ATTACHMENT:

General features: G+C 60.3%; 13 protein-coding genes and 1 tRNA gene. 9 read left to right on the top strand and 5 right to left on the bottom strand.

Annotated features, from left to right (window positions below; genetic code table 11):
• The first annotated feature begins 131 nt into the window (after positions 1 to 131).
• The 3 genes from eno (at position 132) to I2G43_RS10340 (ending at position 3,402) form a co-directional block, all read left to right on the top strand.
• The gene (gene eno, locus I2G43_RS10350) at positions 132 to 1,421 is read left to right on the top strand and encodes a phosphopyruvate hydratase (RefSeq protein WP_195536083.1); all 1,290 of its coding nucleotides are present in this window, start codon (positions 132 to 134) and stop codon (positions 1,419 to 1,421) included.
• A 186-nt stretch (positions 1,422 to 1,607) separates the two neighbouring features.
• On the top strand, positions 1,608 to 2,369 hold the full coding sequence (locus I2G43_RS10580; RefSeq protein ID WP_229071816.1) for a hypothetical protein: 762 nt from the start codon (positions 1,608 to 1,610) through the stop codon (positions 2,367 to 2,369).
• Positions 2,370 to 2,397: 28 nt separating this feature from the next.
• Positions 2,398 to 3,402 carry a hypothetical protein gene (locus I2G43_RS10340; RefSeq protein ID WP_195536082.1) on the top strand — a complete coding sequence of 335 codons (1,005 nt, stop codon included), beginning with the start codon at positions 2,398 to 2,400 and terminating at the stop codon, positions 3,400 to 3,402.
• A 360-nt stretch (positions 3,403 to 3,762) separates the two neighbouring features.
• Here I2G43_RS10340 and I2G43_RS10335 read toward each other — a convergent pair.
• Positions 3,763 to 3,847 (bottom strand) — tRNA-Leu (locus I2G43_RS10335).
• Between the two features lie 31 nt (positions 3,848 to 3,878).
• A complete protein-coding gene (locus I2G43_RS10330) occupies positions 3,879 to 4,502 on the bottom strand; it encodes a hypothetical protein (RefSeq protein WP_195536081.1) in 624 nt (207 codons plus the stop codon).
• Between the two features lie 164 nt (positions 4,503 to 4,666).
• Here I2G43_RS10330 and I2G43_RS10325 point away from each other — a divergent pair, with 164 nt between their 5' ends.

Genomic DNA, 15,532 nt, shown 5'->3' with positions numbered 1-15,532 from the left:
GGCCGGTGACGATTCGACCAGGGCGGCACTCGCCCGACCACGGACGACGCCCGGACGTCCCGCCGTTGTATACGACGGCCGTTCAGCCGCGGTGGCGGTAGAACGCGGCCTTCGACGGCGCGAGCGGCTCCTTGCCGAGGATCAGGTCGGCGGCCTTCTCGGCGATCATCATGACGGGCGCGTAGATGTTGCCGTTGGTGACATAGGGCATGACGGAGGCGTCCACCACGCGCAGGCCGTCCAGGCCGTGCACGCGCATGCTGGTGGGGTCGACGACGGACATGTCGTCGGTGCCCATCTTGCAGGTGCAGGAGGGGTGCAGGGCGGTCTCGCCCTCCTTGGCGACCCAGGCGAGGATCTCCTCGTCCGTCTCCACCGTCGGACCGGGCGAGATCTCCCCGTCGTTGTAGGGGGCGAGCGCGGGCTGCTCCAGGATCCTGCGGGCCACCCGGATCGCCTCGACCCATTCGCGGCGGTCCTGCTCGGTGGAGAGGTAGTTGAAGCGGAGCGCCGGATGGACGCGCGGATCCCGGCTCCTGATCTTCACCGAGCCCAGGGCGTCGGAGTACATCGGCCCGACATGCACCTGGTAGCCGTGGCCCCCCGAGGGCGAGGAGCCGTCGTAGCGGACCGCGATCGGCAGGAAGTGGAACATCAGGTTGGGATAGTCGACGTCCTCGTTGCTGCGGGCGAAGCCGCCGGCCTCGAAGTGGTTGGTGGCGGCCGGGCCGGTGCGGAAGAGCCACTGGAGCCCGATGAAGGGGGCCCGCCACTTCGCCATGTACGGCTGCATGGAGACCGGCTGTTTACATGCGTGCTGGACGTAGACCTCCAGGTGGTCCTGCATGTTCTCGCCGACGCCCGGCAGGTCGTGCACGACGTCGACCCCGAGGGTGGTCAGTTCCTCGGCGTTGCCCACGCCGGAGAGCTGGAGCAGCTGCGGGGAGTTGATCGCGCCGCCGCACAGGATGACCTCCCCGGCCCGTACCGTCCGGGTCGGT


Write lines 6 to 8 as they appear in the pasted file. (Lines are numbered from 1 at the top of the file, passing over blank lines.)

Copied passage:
• A 186-nt stretch (positions 1,422 to 1,607) separates the two neighbouring features.
• On the top strand, positions 1,608 to 2,369 hold the full coding sequence (locus I2G43_RS10580; RefSeq protein ID WP_229071816.1) for a hypothetical protein: 762 nt from the start codon (positions 1,608 to 1,610) through the stop codon (positions 2,367 to 2,369).
• Positions 2,370 to 2,397: 28 nt separating this feature from the next.